Oh, goodness me. I’ve gone and bought a handful of old film cameras on Ebay. Six, exactly – purchased on the cheap with the understanding that they might not work. I think I’ve done alright – three apparently just fine, one with a minor but non-fatal issue, and two that are clearly defunct, at least until someone more skilled than me works on them a bit. And what a motley crew they are: Minolta Hi-Matic 7 and 11, Yashica M, Voigtländer VF-101, and the amusingly-named Taron Promaster and Super Westomat 35. For the record, the Westomat and the Hi-Matic 7 are the dead ones.
The main difference from my other old film cameras is that these are all rangefinders, meaning that you focus them by turning a dial or ring to make two superimposed images in the viewfinder line up. This is a step up from the distance-scale focusing of my Silette and Brillant, where you either guess at (“estimate”) the distance to the subject and dial it in, or carry a tape measure.
In recent weeks, I’ve run film through all four of the working ones, and a clear favourite has emerged. So, in the words of Al Pacino in Scarface (which I cheerfully admit I’ve never seen): let me introduce you to my little friend – the Voigtländer VF-101.
If you’ve read older posts here, you might remember another Voigtländer, the 1937 version of the Brillant V6. This VF-101 is a lot younger, dating from somewhere between 1972 and 1976, and was made not in Braunschweig, but Singapore. It’s from a time when Voigtländer was no longer an independent company, having passed through Carl Zeiss (those makers of fine microscopes) and into the hands of photographic heavyweight Rollei. To add further confusion, the camera is badged on the bottom as a Rollei, and is cosmetically nearly identical to the contemporary Zeiss Ikon Contessa S 312. It also came in a very attractive all-black version.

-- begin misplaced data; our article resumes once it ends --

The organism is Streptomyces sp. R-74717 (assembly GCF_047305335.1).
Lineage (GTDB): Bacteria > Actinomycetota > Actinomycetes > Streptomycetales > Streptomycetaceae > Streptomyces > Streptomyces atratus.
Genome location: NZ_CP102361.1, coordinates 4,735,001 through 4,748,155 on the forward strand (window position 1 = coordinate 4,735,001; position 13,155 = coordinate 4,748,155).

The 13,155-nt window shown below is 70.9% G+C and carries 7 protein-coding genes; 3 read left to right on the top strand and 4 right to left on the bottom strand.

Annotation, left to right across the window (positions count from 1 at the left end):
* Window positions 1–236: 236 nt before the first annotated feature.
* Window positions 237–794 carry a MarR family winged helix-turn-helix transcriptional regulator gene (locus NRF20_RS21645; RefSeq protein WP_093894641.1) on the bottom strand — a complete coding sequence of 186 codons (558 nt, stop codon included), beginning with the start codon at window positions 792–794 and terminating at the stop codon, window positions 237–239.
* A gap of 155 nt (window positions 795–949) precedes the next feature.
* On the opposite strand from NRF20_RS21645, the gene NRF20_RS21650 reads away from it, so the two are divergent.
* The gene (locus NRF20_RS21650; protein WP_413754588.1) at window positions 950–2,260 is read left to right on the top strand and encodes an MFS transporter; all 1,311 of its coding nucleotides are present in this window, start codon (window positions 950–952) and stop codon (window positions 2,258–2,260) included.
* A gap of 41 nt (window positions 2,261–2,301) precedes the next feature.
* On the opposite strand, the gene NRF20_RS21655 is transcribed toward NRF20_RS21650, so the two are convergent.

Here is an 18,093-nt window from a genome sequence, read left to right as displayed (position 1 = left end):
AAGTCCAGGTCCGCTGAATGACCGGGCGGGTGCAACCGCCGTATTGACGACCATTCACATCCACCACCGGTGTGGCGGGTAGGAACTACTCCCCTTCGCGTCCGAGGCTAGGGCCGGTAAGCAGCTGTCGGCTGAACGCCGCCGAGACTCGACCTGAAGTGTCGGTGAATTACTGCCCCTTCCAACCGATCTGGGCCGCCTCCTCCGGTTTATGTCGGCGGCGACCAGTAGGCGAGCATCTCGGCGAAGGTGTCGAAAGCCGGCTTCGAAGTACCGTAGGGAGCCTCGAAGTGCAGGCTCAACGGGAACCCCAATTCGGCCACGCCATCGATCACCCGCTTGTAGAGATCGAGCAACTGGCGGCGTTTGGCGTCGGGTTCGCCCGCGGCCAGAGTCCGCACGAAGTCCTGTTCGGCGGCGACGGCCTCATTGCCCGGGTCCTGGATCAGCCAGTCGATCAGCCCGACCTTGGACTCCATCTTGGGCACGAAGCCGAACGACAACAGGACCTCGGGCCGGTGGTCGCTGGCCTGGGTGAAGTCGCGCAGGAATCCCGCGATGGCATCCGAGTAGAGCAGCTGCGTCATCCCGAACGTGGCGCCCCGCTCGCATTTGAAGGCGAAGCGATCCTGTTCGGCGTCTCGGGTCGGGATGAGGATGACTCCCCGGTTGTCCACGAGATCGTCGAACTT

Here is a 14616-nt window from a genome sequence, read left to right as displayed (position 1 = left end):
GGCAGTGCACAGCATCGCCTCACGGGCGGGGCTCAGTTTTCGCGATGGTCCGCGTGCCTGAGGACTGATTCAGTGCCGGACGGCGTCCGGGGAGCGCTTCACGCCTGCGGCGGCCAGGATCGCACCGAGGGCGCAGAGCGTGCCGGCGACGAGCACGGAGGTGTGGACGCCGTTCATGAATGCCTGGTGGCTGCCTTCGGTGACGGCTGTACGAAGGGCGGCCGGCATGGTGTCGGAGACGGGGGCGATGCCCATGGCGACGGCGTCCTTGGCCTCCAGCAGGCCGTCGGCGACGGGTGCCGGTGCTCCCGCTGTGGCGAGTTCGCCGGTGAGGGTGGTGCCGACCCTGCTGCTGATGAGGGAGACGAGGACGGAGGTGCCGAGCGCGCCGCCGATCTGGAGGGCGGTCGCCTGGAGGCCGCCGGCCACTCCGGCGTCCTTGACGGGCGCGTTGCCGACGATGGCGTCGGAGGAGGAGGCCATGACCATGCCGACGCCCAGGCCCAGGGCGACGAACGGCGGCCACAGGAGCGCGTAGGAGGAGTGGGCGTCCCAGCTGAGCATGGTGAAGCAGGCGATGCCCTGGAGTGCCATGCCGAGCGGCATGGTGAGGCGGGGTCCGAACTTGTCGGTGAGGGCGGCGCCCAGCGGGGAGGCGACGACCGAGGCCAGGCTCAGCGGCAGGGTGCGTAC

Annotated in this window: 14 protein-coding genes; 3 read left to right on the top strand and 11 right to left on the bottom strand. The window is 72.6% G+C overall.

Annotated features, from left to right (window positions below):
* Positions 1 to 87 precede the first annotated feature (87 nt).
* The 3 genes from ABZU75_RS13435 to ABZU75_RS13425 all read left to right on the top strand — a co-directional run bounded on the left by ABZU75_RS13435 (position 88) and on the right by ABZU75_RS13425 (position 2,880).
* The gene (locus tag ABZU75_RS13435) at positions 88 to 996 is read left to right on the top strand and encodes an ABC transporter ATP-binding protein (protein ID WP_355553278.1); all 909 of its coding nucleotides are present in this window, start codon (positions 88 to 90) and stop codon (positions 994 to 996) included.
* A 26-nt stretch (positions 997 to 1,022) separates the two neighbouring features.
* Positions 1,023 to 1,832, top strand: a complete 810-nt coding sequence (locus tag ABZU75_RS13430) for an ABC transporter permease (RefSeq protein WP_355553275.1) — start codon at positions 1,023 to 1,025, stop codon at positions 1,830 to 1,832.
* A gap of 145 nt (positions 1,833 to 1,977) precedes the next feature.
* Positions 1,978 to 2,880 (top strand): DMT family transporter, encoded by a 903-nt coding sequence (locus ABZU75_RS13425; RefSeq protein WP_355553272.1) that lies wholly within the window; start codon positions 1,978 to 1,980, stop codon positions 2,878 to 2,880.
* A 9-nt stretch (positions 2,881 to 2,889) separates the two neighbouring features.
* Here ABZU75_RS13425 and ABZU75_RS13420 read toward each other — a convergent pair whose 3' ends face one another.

The camera is a lovely little thing – compact, seeming hardly big enough to accept a roll of 35mm film, but reassuringly solid. It has a built-in light meter that couples to the exposure settings, and miraculously uses regular 1.5-volt batteries, rather than the impossible-to-find and environmentally unfriendly 1.35-volt mercury cells of older cameras. It’s dead simple to use, too – a meter needle in the viewfinder tells you if you’re in the right exposure range, and a single dial on the lens barrel chooses an aperture, with the camera selecting a shutter speed to go with it. Focusing is by the old rangefinder technique of twisting a dial around the lens barrel, and lining up two images in the viewfinder – the “real” scene, and a ghost image from the little, round rangefinder window next to it. Easy.
Everything about this little charmer works exactly as I’d want it to, and it seems to take rather nice photographs.
I’ve taken a break from the VF-101 recently in order to try out some of its cousins (that Taron Promaster was a pleasant surprise, in case you were wondering). But I’ll come back to it, with some slower colour film, because it really is a joy to use, and it tucks away nicely into a pocket. I have a few new locations in mind where it might do well. In the meantime, stay tuned for examples from the others.